June 15 (Reuters) - Adamis Pharmaceuticals on Thursday said it received U.S. approval for its emergency epinephrine syringes to treat severe allergic reactions that would compete with Mylan’s widely used EpiPen, sending its shares up 50 percent.
Adamis said the Food and Drug Administration also approved the brand name Symjepi. The company expects to begin selling the pre-filled syringes in the second half of this year.
The company did not disclose the price for a pair of Symjepi syringes, but the product was expected to cost less than EpiPen.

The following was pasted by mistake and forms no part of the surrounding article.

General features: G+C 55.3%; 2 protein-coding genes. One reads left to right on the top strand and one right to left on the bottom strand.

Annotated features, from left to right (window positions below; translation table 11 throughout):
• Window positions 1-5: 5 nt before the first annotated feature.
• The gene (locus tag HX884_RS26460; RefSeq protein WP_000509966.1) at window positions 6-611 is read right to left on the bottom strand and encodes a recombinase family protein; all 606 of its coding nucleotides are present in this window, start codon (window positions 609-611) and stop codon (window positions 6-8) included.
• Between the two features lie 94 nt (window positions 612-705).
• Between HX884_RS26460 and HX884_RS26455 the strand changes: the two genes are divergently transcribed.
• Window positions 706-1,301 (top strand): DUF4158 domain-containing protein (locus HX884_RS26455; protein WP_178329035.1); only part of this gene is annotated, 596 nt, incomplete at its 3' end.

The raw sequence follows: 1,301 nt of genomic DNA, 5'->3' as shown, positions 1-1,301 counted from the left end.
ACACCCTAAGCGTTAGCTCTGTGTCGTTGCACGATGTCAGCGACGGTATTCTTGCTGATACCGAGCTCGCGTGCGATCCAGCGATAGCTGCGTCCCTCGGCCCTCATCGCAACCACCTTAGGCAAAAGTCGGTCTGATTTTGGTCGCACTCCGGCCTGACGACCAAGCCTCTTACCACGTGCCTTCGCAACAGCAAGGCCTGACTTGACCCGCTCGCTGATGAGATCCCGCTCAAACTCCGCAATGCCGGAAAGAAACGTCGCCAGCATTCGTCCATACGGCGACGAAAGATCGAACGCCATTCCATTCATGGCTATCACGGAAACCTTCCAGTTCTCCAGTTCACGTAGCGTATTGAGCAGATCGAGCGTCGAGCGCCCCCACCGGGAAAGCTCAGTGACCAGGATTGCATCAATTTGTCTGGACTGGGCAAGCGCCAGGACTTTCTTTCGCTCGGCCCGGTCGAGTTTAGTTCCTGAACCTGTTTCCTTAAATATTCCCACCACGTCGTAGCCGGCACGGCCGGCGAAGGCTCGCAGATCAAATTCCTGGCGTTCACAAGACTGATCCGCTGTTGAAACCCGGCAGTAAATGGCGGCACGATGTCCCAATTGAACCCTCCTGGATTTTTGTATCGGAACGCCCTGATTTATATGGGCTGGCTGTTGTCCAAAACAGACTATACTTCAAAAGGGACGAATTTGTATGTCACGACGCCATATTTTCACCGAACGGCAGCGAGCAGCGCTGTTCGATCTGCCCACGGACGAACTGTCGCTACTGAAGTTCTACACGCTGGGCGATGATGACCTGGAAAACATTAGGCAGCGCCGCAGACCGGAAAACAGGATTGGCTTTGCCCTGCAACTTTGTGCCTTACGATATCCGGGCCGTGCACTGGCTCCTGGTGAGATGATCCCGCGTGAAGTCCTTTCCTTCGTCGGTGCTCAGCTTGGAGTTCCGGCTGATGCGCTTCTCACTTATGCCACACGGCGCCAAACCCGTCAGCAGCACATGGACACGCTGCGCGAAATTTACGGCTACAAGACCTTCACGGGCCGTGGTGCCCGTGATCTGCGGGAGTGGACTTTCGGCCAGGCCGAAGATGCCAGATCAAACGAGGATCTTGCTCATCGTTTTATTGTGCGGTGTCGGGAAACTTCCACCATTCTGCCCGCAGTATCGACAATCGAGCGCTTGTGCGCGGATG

Mylan has faced severe criticism and congressional and legal investigations after it doubled the cost for a pair of EpiPens to $600, enraging consumers. It has since offered its own generic version for about $300 in response to the furor.
“With an anticipated lower cost, small size and user-friendly design, we believe Symjepi could be an attractive option for a significant portion of both the retail (patient) and non-retail (professional) sectors of the epinephrine market,” Adamis Chief Executive Dennis Carlo said in a statement.
Epinephrine is the life-saving treatment of choice for severe allergic reactions, such as to bee stings, exposure to peanuts or medications.
Mylan has for years owned more than 90 percent of the market for emergency epinephrine injectors.
Adamis shares rose $1.87, or 50 percent, to $5.65 on Nasdaq. Mylan shares were off nearly 3 percent at $36.80. (Reporting by Bill Berkrot; Editing by Andrew Hay)